Growing up in a non-liturgical church, the Church’s creeds and confessions did not play a role in my faith. As I have grown into Reformed theology, I have come to appreciate the value and significance of creeds and confessions in the rhythm of church life and my own faith. I was pleased to receive a copy of John V. Fesko’s The Need for Creeds Today from Baker Books to explore the role and need for creeds a little bit more.
Fesko is mainly concerned in this book to address those who, under the influence of Western individualism, have dismissed the need or even the propriety of creeds and confessions. His tone and topic suggest that he is writing for a theologically attuned lay audience, although he uses extensive citations and introduces his argument in a formal manner. He writes to defend the thesis, “confessions of faith are therefore necessary for both the being (esse) and the well -being (bene esse) of the church.” The book takes up this task over five chapters. In Chapter 1, Fesko argues that the Bible mandates the creation of confessions of faith. In Chapter 2, Fesko considers the development of confessions in the Reformation and post-Reformation period, elucidating the processes and complexities involved in their creation. Chapter 3 considers several reasons for the apparent decline of confessionalism. These include the association of confessionalism with war, individualism, scepticism, and the Enlightenment with all its social implications. After answering these charges, Fesko then argues for the advantages of confessions in chapter 4: they distinguish heresy from orthodoxy, create room for a diversified orthodoxy, and codify the church’s historical witness. Chapter 5 ends with a story from the Synod of Dort, arguing for the need for piety in the process of the creation of confessions.
I came away from The Need for Creeds Today with mixed feelings. It does several things quite well and others not so well. Chapters 2-4 helpfully illustrate the complexities of historic confession making and will be eye-opening for many readers, serving to tear down caricatures of Reformed confessions. Fesko also shows why many of the common objections to confessions are not persuasive and the genuine good that confessions achieve. For the reader who thinks that confessions are antithetical to evangelical and Biblical faith, this will indeed be helpful.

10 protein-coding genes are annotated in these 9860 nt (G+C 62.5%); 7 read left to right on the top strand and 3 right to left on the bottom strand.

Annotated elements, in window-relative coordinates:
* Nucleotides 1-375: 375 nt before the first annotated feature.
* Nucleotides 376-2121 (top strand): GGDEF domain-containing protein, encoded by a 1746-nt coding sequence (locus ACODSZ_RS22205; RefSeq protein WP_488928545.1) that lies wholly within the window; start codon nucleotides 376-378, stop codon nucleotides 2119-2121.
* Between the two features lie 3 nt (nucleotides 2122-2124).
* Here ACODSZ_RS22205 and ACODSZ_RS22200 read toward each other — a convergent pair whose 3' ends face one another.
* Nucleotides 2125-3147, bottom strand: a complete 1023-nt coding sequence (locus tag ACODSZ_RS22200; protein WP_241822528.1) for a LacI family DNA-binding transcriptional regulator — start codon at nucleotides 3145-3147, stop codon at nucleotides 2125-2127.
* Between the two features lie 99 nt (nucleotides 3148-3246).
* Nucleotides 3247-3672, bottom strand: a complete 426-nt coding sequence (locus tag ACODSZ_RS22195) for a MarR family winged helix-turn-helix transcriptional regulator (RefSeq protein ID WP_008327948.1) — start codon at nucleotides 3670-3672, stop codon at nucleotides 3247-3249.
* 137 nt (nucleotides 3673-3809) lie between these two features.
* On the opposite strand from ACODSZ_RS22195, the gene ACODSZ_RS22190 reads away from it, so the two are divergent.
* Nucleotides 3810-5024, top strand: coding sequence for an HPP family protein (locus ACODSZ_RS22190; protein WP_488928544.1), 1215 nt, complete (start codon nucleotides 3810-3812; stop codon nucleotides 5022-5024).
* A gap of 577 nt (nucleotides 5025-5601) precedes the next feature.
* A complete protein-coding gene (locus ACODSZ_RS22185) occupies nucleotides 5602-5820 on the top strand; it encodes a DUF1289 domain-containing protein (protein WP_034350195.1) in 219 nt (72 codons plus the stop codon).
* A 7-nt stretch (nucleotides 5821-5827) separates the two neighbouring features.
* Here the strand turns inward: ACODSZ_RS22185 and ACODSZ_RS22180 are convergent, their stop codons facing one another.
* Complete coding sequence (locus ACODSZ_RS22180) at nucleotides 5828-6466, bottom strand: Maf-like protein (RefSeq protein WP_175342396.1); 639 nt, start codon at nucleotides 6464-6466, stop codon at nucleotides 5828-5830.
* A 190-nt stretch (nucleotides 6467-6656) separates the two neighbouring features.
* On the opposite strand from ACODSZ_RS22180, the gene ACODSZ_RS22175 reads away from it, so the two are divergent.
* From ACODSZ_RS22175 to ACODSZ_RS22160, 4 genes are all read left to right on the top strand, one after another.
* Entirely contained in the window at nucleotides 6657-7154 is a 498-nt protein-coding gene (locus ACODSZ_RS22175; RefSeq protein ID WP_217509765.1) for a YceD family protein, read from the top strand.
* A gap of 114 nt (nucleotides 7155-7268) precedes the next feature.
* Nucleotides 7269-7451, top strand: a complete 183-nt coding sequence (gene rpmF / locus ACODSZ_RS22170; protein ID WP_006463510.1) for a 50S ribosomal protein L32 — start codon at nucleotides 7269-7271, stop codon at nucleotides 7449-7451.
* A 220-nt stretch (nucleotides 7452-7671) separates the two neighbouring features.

On the other hand, the first chapter does not, in my opinion, demonstrate a Biblical mandate for the creation of confessions. The passages Fesko puts forth are undoubtedly consistent with creed creation, but the Old Testament passages (Exod 13:14-15; Deut 6:4-6) are more relevant for intrafamily discipleship than a formal creedal process. Fesko’s argument from the passages in Paul’s writings where he uses πιστὸς ὁ λόγος (pistos ho logos, “the statement is trustworthy”; 1 Tim 1:15, 3:1, 4:-9; 2 Tim 2:11-13; Titus 3:4-8) involves a lot of assumptions which are far from self-evident. In short, I don’t think the sayings introduced with pistos ho logos can be used to argue for a creedal mandate. Fesko also takes several shots at one of my favourite theologians, John Frame, which hardly do justice to his thought (see The Doctrine of the Christian Life for an example of his use of the creeds and confessions). Finally, what I perceive to be the biggest issue with creeds and confessions in the contemporary Church is not addressed. Namely, what sort of authority do the creeds possess for those who confess sola Scriptura? An answer to this question is not easy and yet necessary if we are to use confessions in a formal context. Also, chapter 5 felt like an excursus less than a proper contribution to the argument.
For the reader wanting a perspective on the positive value of confessions for the Church, The Need for Creeds Today will be helpful. For those wrestling with the role of creeds and confessions in liturgy, personal faith, and denominational structures, Fesko’s book will not provide much guidance.